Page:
When we differentiate our tasks in small time periods, the work starts to look easier, that's what happened with group B students. As for group A students, they had a thought in the back of their heads, "We still have a lot of time until the deadline."
The problem is we think that we have enough time to complete our task, and we also overestimate ourselves, ending up screwing our task. The solution? I think I know of a saviour. Let me introduce to you the Pomodoro Technique. The Pomodoro Technique is one of the best and well-renowned ways to tackle dallying. This is a technique where you split your task into 4 slots of 25 minutes each, followed by a 5 minutes break. The problem is, people tend to take this five minutes break for too long and end up doing nothing. So what should you do in this five minutes slot? You should plan what you are going to do in the next 25-minute slot, or listen to motivational speeches, which will help you to stay in momentum and not break your focus from your task. Or you could simply do nothing. Don’t believe me? Read this article that talks about the power of taking efficient breaks.
4. Taming the demon
In the contemporary world, we are surrounded by distractions. Television, new web-series, YouTube, SNS, name it! We get tempted to watch the new movies released just by hearing the name of it by populous, and are ready to throw away our work in the trash, no? Well, it is pretty normal. To resist these attractions is not easy. It's like the forbidden fruit, the more we resist, the more tempted we get. And the cage where all these demons reside is, none other than your smartphone, right? But what if I say that you can use this demon as your accomplice and complete your task? Here's the trick again.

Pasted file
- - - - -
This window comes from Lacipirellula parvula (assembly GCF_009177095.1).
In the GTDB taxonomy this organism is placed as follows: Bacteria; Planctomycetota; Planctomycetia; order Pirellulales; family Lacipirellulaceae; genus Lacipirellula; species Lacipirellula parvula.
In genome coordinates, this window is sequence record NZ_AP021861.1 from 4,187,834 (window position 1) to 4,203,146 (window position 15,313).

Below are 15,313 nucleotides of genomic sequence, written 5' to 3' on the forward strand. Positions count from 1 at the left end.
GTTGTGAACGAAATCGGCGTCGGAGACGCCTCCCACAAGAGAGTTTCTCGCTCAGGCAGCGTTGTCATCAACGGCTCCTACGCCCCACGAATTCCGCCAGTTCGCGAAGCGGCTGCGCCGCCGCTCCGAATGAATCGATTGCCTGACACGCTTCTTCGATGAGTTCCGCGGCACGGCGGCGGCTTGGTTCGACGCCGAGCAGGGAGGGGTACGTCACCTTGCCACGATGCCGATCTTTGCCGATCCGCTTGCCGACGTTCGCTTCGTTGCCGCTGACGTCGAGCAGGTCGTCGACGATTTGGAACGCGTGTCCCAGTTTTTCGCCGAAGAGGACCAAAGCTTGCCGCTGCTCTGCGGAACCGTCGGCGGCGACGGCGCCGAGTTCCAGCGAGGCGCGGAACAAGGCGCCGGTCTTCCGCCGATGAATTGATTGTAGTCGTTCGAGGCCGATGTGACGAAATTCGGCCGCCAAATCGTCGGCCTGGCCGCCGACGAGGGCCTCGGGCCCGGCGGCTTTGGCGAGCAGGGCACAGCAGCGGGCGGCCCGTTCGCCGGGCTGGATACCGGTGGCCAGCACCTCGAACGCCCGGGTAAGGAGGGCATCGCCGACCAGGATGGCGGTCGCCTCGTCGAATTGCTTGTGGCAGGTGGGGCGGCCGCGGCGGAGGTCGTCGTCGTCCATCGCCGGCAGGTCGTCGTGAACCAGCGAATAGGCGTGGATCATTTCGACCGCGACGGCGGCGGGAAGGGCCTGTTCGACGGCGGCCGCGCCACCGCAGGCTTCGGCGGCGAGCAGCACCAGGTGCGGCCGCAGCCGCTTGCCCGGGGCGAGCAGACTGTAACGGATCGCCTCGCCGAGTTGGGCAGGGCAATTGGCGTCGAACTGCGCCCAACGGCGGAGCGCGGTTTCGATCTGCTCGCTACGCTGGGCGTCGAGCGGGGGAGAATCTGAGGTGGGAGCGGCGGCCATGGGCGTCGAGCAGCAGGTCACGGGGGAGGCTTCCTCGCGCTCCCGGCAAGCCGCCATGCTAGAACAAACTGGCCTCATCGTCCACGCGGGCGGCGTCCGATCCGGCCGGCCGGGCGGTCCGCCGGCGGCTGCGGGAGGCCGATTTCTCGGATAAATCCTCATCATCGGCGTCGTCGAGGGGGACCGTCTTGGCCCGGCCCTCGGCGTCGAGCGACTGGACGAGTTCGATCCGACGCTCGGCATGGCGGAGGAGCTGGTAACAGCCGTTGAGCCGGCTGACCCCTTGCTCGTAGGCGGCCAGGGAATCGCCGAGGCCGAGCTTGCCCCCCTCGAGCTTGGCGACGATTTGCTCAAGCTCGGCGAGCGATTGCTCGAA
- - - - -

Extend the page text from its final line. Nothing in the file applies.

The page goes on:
Open the alarm clock application, and set alarm for every hour. Let's say, you need 4 hours to complete your task, and you start it at 12 pm. So set an alarm for 1 pm, then 2 pm and so on. Now, when you are distracted and use your phone, the alarm will ring after an hour and help you realize that you have wasted one hour. This will allow you to keep track of time you are actually doing your work.
The next trick is to use the focus mode. There is a feature called focus mode in many smartphones these days which blocks the distracting apps for the time being. This will allow you to complete your work without distractions.
5. Wreck-it to make a new one
Ever thought why do you actually procrastinate? There may be a lot of reasons, but the vital one is that you are habitual of procrastinating. Delaying the task has become your habit. In his book, Atomic Habits, James Clear has precisely explained how bad habits can be changed into good ones by just a little change. It's called the ripple effect. Just like a small ripple in the pond can turn back into a huge wave, similarly, a small change in our daily routine can bring out significant results. Want to get a good GPA? Start studying 30 minutes every day with consistency. Want to be a great writer? Start writing at least 50 words every day. The most important point here is 'every day.' If you keep on procrastinating every day, you will build a habit and this habit will seep through your personality and further, your identity. Conversely, if Anne wants to become a straight-A student, she has to study 'every day', sounds simple right?
It's true that one cannot be motivated all the time. Not all the time one can sit up and start doing. But once you have formed a habit of completing the task, you will be able to complete whatever you desire to. It's bizarre how this little head of ours can be tricked and tempted. But is procrastination always bad? Not certainly, sometimes procrastination is a requirement. Having a break from your task and delaying it for some time, puts your brain on restart mode and so it can function efficiently, hence giving a boost to your creativity. You don't have to cage yourself like a mountain beast but unleash that beast to prove its worth. The more you restrain yourself, the more uninterested in anything you become. No matter what type of time table you are making or 'To-do list' you are making, make it in such a way that you don't get burdened by your own work. Remember, don't restrain, but unleash.